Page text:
I would say that visiting the Vatican Museums (including the Sistine Chapel) is out of the question if you are only in Rome for one day – you would need a full day to do it justice. However, if you have followed our itinerary in the suggested order, we may have a little tip for you regarding visiting St Peter’s Basilica. St Peter’s Basilica is free to visit, like all churches in Rome, however, it receives up to 20,000 visitors every day and as you can imagine the queues can be lengthy. So how do you avoid the queue for St Peter’s? On several occasions, we have arrived late afternoon, just one hour before closing (Closing time is 6.30/7pm) and found that we have only waited for 20 minutes to gain entry. This strategy only allows you 30 minutes to see inside but this might be a better option for you than to not see St Peter’s at all. Queues can take 2 hours or more during peak times and if you only have a day to visit Rome this might not be your priority.
Top Things To See Inside St Peter’s
- Michelangelo’s sculpture The Pieta (on the right as you enter)
- Bernini’s canopy – the baldachin which marks St Peter’s tomb below.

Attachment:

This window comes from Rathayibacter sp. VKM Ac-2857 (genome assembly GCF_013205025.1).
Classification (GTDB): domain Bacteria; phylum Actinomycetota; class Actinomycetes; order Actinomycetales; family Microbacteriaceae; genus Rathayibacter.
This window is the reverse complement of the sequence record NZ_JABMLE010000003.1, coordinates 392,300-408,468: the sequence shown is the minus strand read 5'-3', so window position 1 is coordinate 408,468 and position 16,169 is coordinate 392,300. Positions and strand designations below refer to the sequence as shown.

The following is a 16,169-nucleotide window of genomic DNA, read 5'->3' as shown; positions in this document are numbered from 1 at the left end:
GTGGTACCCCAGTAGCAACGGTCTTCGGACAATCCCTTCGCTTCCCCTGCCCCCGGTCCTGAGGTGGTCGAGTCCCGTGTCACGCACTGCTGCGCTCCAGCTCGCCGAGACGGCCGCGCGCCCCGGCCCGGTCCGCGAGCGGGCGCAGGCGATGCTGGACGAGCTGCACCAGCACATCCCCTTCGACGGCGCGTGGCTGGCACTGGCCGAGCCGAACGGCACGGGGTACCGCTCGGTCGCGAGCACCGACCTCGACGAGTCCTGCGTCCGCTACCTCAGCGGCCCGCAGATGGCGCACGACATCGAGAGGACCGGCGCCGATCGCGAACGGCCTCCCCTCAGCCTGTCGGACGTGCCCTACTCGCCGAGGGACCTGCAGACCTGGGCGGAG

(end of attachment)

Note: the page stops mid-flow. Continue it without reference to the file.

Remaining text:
- Michelangelo’s Dome. To put into context the size of the dome – the tiny black letters you see right at the top are actually 2 metre’s high!
By completing our days’ tour in the order we suggest you can naturally end your trip to Rome in one of the most unique area’s of the city. The Trastevere neighbourhood has a village feel and whilst half a dozen tourists roam the cobbled streets during the day, snapping photo’s of hanging laundry between the narrow houses and pretty window boxes against old doors, the area really comes alive at night!
Trastevere is where Romans come to eat and drink. Whilst plenty of tourists can be found falling for the contrived TripAdvisor reviews of several cunning restaurant owners there are still dozens of genuine places where locals eat.
Some of the little squares have live bands and its easy to find a bar that won’t rip you off. Trastevere is known as an area for good food and great bars, hence why we think you should finish your day in this ambient neighbourhood shoulder to shoulder with Italians soaking up the last remnants of your epic day trip to Rome!
TOP TIPS :
- Bar San Calisto serves you Italian wine in a plastic cup for €2 but you cannot beat this atmospheric Italian bar.
- Ivo a Trastevere makes a mean pizza and you won’t have to wait for a reservation.
- Via della Scala has plenty of great eating options and bars too.
One Night In Rome
Presumably, you have booked yourself 1 night in Rome and you want to find yourself some central accommodation so that you can make the most of you 24 hours – where to stay?